It increases the lifespan for nematode worms by 50% and slows the progression of Alzheimer's.
ScienceDaily (Mar. 31, 2011) — Basic Yellow 1, a dye used in neuroscience laboratories around the world to detect damaged protein in Alzheimer's disease, is a wonder drug for nematode worms. In a study appearing in Nature, the dye, also known as Thioflavin T (ThT), extended lifespan in healthy nematode worms by more than 50 percent and slowed the disease process in worms bred to mimic aspects of Alzheimer's. The research, conducted at the Buck Institute for Research on Aging, could open new ways to intervene in aging and age-related disease.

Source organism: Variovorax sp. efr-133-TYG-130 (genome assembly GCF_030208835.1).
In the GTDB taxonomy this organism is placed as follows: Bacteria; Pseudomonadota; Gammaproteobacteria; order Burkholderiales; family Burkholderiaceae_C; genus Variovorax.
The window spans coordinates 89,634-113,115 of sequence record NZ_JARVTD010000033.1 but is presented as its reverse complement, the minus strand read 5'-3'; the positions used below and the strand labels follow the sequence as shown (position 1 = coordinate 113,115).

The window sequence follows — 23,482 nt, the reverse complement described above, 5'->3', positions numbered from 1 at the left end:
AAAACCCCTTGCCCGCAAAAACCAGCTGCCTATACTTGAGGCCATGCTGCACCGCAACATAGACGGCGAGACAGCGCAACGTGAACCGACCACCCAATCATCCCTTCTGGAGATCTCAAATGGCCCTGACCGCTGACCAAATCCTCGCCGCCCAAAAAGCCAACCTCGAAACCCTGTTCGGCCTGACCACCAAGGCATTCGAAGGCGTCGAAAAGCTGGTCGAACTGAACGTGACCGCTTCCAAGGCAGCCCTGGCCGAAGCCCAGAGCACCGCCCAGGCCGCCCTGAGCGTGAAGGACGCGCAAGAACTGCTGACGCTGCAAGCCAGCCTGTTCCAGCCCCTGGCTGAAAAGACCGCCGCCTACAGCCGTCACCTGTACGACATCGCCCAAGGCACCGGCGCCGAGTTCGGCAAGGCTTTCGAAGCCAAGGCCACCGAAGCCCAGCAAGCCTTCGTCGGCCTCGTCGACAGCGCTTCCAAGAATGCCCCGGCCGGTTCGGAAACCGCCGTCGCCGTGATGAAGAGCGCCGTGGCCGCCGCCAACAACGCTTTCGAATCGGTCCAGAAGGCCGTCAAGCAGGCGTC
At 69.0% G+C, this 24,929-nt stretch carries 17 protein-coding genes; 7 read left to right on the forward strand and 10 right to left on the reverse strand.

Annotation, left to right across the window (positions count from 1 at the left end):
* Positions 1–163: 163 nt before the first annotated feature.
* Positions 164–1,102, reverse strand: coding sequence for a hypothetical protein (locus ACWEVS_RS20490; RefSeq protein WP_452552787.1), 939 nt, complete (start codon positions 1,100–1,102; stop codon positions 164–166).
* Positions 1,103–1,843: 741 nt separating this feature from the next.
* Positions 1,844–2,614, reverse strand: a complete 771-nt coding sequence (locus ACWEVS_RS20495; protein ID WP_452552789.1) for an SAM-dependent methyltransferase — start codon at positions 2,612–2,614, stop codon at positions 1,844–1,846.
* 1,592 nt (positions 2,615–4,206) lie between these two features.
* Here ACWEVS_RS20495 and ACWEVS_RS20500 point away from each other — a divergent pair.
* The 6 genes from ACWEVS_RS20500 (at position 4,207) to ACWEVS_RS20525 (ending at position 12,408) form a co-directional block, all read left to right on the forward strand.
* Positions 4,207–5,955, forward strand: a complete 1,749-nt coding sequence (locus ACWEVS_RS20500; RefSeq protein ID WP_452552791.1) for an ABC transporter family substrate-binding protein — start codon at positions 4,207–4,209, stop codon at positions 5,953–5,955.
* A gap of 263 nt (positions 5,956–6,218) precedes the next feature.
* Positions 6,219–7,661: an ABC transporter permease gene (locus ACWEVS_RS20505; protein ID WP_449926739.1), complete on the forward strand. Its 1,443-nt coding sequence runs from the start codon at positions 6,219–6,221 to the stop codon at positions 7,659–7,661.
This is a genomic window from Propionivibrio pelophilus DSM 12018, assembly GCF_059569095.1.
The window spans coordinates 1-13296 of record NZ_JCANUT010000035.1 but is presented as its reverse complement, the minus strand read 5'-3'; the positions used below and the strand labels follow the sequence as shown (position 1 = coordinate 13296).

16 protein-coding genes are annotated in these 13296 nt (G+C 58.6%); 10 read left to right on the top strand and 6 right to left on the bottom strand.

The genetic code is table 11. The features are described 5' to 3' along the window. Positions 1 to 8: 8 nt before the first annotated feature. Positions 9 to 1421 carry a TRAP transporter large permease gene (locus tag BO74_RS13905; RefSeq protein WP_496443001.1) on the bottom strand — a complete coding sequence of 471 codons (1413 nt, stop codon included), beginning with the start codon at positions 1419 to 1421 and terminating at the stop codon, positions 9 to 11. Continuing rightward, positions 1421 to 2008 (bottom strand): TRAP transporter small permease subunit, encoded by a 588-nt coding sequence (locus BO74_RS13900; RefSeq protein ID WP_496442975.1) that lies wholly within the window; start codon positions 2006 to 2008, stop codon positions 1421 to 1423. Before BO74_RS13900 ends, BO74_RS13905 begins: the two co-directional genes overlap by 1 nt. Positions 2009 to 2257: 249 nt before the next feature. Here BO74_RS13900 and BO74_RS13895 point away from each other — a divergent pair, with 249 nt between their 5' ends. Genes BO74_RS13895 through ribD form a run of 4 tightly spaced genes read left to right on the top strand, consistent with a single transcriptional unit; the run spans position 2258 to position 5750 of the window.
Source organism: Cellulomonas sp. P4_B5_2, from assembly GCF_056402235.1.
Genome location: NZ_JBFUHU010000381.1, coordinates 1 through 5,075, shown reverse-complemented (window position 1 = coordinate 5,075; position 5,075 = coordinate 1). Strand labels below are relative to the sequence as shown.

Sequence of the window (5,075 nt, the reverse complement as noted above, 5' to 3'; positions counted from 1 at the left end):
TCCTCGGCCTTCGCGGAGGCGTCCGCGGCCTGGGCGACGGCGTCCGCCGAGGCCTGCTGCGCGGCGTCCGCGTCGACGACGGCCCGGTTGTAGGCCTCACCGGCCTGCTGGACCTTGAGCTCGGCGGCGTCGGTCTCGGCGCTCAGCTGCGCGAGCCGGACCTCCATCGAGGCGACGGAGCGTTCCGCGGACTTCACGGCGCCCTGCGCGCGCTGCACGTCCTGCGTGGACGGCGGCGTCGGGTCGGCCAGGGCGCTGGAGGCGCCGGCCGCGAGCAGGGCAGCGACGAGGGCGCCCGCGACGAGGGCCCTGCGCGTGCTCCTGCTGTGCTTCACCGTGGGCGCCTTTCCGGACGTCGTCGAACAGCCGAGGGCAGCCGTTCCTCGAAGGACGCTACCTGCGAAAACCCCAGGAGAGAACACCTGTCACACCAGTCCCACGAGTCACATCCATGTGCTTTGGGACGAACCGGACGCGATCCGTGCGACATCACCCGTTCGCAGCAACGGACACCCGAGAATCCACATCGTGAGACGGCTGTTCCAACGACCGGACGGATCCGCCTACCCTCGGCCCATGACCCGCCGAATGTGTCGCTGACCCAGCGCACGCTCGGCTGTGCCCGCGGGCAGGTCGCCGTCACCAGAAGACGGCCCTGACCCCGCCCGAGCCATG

The study highlights a process called protein homeostasis -- the ability of an organism to maintain the proper structure and balance of its proteins, which are the building blocks of life. Genetic studies have long indicated that protein homeostasis is a major contributor to longevity in complex animals. Many degenerative diseases have been linked to a breakdown in the process. Buck faculty member Gordon Lithgow, PhD, who led the research, said this study points to the use of compounds to support protein homeostasis, something that ThT, did as the worms aged.